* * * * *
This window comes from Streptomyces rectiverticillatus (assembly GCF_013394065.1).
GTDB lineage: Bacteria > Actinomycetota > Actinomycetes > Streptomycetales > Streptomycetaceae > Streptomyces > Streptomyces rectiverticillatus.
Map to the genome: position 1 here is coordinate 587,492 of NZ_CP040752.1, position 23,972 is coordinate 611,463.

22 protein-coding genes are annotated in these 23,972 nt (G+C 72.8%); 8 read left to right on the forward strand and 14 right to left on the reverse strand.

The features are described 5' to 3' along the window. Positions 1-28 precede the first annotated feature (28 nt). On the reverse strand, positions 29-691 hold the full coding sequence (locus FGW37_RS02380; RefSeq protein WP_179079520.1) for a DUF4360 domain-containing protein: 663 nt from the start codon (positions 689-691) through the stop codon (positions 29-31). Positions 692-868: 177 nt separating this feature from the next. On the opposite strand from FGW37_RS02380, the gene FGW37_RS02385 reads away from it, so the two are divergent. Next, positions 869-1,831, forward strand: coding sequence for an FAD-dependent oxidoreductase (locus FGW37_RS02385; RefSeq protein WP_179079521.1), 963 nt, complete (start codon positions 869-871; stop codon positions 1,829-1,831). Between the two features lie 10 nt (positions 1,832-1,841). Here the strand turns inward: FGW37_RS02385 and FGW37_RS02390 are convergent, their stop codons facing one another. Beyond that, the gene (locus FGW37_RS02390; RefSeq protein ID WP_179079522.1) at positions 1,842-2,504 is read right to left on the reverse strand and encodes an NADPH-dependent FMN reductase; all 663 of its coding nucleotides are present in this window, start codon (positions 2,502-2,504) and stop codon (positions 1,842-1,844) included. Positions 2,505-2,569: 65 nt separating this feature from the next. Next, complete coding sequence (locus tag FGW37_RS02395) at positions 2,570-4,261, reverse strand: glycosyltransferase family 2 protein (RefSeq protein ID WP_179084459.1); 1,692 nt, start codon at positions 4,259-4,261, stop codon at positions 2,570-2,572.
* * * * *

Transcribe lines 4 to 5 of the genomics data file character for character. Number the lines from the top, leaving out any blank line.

22 protein-coding genes are annotated in these 23,972 nt (G+C 72.8%); 8 read left to right on the forward strand and 14 right to left on the reverse strand.

The features are described 5' to 3' along the window. Positions 1-28 precede the first annotated feature (28 nt). On the reverse strand, positions 29-691 hold the full coding sequence (locus FGW37_RS02380; RefSeq protein WP_179079520.1) for a DUF4360 domain-containing protein: 663 nt from the start codon (positions 689-691) through the stop codon (positions 29-31). Positions 692-868: 177 nt separating this feature from the next. On the opposite strand from FGW37_RS02380, the gene FGW37_RS02385 reads away from it, so the two are divergent. Next, positions 869-1,831, forward strand: coding sequence for an FAD-dependent oxidoreductase (locus FGW37_RS02385; RefSeq protein WP_179079521.1), 963 nt, complete (start codon positions 869-871; stop codon positions 1,829-1,831). Between the two features lie 10 nt (positions 1,832-1,841). Here the strand turns inward: FGW37_RS02385 and FGW37_RS02390 are convergent, their stop codons facing one another. Beyond that, the gene (locus FGW37_RS02390; RefSeq protein ID WP_179079522.1) at positions 1,842-2,504 is read right to left on the reverse strand and encodes an NADPH-dependent FMN reductase; all 663 of its coding nucleotides are present in this window, start codon (positions 2,502-2,504) and stop codon (positions 1,842-1,844) included. Positions 2,505-2,569: 65 nt separating this feature from the next. Next, complete coding sequence (locus tag FGW37_RS02395) at positions 2,570-4,261, reverse strand: glycosyltransferase family 2 protein (RefSeq protein ID WP_179084459.1); 1,692 nt, start codon at positions 4,259-4,261, stop codon at positions 2,570-2,572.